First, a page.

“This Blessed Earth: A Year in the Life of an American Family Farm” by Ted Genoways; W.W. Norton; September 2017; 240 pp; $26.95
By Ann Jonas
For The Visitor
Ted Genoways, a fourth-generation Nebraskan and award-winning poet, journalist and editor, noticed a few years ago “how agri-culture was transformed into agri-business while most of the country wasn’t watching.”
According to his website, Genoways noted that “the products from some of the largest and most industrialized food producers in the world are packaged with logos featuring red Dutch gambrel barns, white farmhouses, and smiling farm families decked out in denim shirts and overalls, holding grandchildren and hand tools for hoeing rows.” John Hansen, state president of the Nebraska Farmers Union, told him “It’s the most egregious case of identity theft in American history.”
Genoways wondered whether this change in food production was benefiting family farmers and set out to find a farm family that was willing to let him follow their operation from “harvest, calving, planting, breeding, corn de-tasseling, livestock sale and harvest again.”
Fortuitously, he met Rick Hammond, who grew up on a farm and currently farms on his wife’s fifth-generation homestead in east-central Nebraska. The Hammonds agreed to allow Genoways into their lives just as Meghan Hammond and her fiancé, Kyle Galloway, were talking of getting married and then taking over the farm operations from her father, Rick.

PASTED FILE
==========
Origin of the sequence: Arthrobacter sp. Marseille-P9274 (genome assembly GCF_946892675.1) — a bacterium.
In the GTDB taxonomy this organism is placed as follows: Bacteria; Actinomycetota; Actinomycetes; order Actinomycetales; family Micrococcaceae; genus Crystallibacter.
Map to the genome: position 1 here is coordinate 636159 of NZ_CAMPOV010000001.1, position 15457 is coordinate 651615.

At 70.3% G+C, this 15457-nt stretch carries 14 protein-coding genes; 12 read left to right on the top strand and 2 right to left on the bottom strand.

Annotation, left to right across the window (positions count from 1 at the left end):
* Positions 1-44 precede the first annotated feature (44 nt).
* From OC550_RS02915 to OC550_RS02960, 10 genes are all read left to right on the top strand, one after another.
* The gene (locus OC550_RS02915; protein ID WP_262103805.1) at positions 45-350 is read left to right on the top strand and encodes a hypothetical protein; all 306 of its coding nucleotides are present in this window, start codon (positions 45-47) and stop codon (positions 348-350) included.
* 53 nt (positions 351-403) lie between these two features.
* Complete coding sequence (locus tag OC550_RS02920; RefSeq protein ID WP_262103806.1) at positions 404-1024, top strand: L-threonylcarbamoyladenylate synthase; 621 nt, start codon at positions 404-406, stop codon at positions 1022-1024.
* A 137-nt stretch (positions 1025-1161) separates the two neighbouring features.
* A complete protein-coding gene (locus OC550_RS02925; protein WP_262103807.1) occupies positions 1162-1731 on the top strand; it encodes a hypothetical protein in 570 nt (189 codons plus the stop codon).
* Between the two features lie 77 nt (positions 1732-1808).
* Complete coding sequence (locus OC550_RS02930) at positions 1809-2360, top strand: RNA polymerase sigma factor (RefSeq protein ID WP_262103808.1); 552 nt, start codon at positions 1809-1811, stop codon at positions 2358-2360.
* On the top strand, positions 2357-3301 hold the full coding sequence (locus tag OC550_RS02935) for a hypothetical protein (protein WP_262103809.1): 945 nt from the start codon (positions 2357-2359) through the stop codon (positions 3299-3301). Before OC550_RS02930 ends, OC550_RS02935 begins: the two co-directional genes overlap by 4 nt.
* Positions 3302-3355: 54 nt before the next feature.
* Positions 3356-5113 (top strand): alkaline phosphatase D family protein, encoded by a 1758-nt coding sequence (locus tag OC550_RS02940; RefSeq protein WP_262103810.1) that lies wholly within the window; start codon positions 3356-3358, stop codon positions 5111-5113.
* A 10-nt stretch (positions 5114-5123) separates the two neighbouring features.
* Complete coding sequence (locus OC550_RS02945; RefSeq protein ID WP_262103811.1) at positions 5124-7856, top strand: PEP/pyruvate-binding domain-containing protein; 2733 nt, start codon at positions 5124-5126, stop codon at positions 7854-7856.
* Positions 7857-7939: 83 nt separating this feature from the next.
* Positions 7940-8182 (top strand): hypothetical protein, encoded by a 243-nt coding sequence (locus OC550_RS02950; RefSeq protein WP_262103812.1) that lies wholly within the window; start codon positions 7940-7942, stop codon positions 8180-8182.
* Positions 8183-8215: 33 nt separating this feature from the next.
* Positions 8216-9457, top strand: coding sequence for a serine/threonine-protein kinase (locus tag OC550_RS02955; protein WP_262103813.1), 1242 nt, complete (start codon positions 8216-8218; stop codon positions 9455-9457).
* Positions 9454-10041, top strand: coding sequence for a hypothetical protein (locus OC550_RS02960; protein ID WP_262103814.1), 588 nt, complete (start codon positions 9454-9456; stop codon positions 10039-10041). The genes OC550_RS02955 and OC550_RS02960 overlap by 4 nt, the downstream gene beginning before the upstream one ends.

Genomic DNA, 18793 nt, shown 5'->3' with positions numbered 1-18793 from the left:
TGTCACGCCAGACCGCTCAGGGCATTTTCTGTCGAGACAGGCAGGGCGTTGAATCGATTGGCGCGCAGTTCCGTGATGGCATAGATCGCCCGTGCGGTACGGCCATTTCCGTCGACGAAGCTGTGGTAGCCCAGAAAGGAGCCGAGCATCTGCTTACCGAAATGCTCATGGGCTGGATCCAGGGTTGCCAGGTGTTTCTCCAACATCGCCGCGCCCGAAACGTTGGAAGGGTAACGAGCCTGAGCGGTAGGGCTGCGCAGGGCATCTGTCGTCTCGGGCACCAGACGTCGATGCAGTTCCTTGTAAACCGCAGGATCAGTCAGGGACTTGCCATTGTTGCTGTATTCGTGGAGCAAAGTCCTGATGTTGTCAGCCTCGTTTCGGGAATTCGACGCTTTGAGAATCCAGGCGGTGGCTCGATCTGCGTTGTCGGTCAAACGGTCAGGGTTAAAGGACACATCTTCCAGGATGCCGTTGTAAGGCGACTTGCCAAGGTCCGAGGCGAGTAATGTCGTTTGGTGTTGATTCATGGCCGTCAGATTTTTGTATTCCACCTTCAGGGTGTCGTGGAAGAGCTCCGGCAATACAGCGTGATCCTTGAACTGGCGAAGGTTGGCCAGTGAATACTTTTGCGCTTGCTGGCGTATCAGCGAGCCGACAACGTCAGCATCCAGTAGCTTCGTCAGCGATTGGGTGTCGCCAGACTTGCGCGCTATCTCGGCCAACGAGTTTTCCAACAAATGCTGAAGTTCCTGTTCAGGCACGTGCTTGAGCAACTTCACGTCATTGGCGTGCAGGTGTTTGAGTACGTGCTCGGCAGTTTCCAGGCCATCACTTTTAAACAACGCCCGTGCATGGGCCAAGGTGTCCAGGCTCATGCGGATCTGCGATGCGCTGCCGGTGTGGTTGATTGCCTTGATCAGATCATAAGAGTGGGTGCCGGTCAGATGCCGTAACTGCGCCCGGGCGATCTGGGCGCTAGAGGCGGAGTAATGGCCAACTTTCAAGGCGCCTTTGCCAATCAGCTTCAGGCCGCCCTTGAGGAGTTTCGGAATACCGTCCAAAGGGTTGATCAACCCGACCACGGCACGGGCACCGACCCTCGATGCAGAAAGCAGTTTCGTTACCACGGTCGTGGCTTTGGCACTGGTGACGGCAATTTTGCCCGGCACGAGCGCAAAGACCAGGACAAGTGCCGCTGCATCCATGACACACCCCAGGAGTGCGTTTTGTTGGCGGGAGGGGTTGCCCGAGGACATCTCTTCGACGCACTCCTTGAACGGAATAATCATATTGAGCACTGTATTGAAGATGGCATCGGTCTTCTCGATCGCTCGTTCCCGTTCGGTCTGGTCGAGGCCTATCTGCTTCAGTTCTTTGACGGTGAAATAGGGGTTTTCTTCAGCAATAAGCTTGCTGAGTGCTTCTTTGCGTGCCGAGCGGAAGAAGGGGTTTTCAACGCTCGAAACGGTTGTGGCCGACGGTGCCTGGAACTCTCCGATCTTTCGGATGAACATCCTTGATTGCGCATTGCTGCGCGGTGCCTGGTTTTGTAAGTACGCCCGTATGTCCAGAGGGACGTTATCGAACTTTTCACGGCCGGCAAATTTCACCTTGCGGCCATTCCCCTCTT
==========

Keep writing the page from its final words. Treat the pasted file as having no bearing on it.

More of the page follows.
Handing over control of the farm operations, Genoways points out, is one of the hardest times in the life of any family farm.
The intergenerational struggles can be complex and stressful, and the Hammonds had those along with many other challenges.
After almost 10 years of record-high prices for corn and soybeans, prices had recently taken a sharp nosedive, making it tough for family farmers to survive. Rick Hammond had tried raising organic corn to feed his cattle, but without much success, and was now growing genetically modified seed corn for DuPont Pioneer because he received a guaranteed rate from the seed corn giant.
In addition, the proposed Keystone XL pipeline project, which was to carry crude oil from Canada to the Texas Gulf Coast, was slated to cut right through large portions of the Hammond farmland. The Hammonds vehemently opposed the pipeline project, as they felt it threatened the Ogallala Aquifer, which they relied on for fresh water to drink, irrigate their crops and water their cattle. Their opposition to the project cost them the chance to continue renting a large and productive piece of land from a neighbor who was in favor of the pipeline project.
“This Blessed Earth” chronicles all these challenges and more, while delving into the rapidly changing world of small family farms.
Ann Jonas is the general book buyer for the College of St. Benedict and St. John’s University.